By Priya Adlakha, Sukku and Rima Majumdar
The practice of filing pre-grant patent oppositions through fictitious persons namely, the Benami Patent Oppositions have become quite prevalent amongst entities to halt the grant of patent of their competitors.
An act done by a fictitious person in the name of someone else by masking the identity of the real person behind the said act/transaction, was prevalent in the past in India, in respect of immovable property transactions. Pre-grant opposition is filed by any person against the application for grant of patent, towards having the application refused and patent not granted.
Fictitious pre-grant oppositions
Fictitious pre-grant oppositions (in Hindi: Benami opposition) have not escaped the attention of judicial scrutiny. Before proceeding with the judicial pronouncements given over a period of time, around fictitious (Benami) pre-grant oppositions in the context of patents, let us briefly go through the statutory scheme governing pre-grant oppositions.
Section 25 of The Patents Act, 1970, as it stood before the Patent (Amendment) Act of 2005, provided for filing opposition against grant of patent. Section 25(1) provided that at any time within four months from the date of advertisement of the acceptance of a complete specification, any person interested may give notice of opposition to the grant of patent to the Controller of Patents (Controller) on the grounds set out in Section 25(1)(a) to 25(1)(k) of the Patents Act. Section 25(2) states that when any such notice of opposition is given, the Controller shall notify the applicant (for a patent) and give to the applicant and the opponent an opportunity of being heard before deciding the case.
Therefore, prior to the 2005 amendment, a patent application could be opposed only at a pre-grant stage (like a trade mark application under the Trade Marks Act, 1999) and only by a person interested (aggrieved) in its grant/refusal.
However, the Patents (Amendment) Act of 2005, which came into force on January 01, 2005, brought significant changes in the scheme of the Patents Act, 1970 and introduced the concept of a ‘post-grant Opposition’ as well as a ‘pre-grant Opposition’ by anyone (not necessarily a person interested) for the first time.
Section 25 (1) of the Patents Act, 1970 (as amended after the 2005 amendment act) provides, that any person can oppose a patent application, after the application has been published, but before the patent has been granted i.e. at the pre-grant stage, on the grounds provided under 25(1)(a) to 25(1)(k).
Section 25 (2) provides for filing of opposition by any person interested, at any time after the grant of the patent but before the expiry of a period of one year from date of publication of grant of patent, on the grounds provided under 25(2)(a) to 25(2)(k).
The grounds for opposition available in 25(1) and 25(2) are almost same. The Definition of ‘a person interested’ is provided under Section 2(t) of the Act which reads as “Person interested includes a person engaged in, or in promoting, research in the same field as that to which the invention relates.”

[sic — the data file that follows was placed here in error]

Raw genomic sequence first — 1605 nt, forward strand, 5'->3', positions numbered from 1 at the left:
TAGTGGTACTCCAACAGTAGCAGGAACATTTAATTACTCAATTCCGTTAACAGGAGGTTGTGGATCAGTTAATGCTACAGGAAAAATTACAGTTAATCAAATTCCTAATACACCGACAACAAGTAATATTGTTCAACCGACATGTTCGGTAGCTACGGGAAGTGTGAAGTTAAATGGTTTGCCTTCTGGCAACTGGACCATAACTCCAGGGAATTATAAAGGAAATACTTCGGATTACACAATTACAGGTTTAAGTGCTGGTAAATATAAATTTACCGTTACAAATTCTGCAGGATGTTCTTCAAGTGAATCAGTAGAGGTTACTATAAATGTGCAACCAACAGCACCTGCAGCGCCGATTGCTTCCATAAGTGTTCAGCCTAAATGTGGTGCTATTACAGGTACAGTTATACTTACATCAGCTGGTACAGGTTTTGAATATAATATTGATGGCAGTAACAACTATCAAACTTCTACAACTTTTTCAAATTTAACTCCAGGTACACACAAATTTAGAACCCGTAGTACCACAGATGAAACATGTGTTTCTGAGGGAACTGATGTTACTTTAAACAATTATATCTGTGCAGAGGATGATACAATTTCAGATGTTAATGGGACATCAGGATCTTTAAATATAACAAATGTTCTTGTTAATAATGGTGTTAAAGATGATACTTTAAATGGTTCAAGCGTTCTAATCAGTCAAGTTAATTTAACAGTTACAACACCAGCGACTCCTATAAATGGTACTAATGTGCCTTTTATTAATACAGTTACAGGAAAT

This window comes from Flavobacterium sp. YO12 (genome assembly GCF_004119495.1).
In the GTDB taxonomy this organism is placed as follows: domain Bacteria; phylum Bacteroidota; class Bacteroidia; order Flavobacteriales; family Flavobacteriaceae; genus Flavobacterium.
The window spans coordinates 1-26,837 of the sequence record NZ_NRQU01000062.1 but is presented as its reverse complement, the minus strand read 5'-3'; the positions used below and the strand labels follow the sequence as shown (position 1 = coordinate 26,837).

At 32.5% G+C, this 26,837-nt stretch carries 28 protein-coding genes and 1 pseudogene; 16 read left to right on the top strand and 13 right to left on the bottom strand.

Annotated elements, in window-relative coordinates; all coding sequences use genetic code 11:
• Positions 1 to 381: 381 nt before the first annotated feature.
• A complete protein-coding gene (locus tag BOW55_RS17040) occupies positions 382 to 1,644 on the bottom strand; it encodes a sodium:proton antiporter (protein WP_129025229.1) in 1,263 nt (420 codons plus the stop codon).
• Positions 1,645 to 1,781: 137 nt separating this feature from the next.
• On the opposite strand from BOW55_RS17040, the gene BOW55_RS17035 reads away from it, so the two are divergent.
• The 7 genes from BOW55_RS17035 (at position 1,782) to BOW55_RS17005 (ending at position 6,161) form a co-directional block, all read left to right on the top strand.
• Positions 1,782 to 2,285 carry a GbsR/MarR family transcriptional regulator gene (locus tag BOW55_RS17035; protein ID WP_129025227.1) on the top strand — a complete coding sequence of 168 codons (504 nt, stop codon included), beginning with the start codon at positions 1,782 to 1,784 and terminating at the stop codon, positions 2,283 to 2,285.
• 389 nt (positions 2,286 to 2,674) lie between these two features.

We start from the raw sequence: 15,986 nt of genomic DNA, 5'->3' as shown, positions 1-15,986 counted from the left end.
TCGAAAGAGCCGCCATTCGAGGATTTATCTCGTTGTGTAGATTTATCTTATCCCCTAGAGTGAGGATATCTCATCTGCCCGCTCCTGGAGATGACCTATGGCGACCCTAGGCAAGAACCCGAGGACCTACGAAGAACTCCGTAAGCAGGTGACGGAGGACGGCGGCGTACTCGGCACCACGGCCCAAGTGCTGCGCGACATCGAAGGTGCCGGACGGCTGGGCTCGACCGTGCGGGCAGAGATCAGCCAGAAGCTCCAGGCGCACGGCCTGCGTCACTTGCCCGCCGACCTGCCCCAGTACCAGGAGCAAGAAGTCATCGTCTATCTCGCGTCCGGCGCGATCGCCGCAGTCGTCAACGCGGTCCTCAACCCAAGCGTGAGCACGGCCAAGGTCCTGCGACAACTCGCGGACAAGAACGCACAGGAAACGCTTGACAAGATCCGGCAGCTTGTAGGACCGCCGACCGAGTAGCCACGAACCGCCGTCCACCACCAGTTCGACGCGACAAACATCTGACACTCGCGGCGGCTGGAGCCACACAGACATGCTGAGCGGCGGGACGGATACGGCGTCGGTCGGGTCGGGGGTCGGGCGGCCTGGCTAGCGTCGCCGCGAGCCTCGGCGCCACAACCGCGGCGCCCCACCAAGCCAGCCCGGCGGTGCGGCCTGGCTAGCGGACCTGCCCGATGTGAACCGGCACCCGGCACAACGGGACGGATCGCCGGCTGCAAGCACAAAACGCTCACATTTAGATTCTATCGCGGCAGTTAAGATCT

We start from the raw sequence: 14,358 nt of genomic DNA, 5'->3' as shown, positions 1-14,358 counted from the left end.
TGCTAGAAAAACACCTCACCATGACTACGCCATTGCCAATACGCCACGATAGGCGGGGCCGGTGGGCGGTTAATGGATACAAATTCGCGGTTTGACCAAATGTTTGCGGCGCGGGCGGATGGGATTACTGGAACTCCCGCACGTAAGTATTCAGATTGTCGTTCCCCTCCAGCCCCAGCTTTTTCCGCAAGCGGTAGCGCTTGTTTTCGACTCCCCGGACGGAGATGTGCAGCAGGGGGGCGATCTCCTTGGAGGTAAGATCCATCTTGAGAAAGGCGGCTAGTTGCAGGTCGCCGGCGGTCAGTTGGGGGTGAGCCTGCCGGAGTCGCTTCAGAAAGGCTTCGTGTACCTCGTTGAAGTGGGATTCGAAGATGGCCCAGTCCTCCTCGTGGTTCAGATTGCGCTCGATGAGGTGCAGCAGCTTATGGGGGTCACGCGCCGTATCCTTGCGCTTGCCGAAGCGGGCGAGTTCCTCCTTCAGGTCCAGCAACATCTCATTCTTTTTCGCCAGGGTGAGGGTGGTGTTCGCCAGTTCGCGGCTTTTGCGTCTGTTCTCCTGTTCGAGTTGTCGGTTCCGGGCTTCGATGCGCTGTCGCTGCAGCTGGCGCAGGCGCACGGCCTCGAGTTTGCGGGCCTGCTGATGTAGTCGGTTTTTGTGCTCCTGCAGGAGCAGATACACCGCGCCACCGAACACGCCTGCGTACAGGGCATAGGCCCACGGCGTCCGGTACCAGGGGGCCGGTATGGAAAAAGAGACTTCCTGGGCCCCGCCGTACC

In practice, while this amended provision has led to a substantial increase in opposition proceedings, it has also led to one wondering that the law is being used to pursue oppositions by covering the identity of the true opponents i.e. by filing ‘Benami Oppositions’.
JUDGEMENTS ON BENAMI OPPOSITIONS
The IPAB discussed the issue of filing Benami Oppositions in Pfizer Products Inc. vs. The Controller of Patent & Designs & Ors. in OA/2/2016/PT/MUM.
The facts of that case is that Pfizer had approached the IPAB under Section 117A of the Act, challenging the order of the Controller, rejecting grant of a patent for their invention titled as “Optical Resolution Of (1-Benzyl-4-Methylpiperidin-3-YL)-Methylamine And The Use Thereof For The Preparation Of Pyrrolo 2, 3-Pyrimidine Derivatives As Protein Kinases Inhibitors”, under Section 15 of the Act, on the ground that the claims of the invention had already been claimed by another invention previously, and the invention of the Pfizer was also not patentable. In the present case, 18 years had already expired since the patent application was filed, and the patent was yet to be granted. While deciding the issue on hand i.e. refusal to grant patent, the IPAB also discussed in detail the issue of delay in granting patents to valid inventions due to multiple examination reports as well as filing of pre-grant opposition by imposters for fraudulent gain. In paragraph 60 (s), IPAB expressed its view that “we are of the view that the practice of filing of Benami opposition by the Benami opponent and crooked imposter has to be stopped. It is the duty of the respondent (Controller General) that such person(s) may not be allowed to take the advantage of multiple layers of opposition. If any opposition is filed either under Section 25(1) or 25(2), which is bogus and without any merit, the same is to be thrown out at the earliest by the respondent with heavy costs and penalty. Only the genuine oppositions are to be entertained.”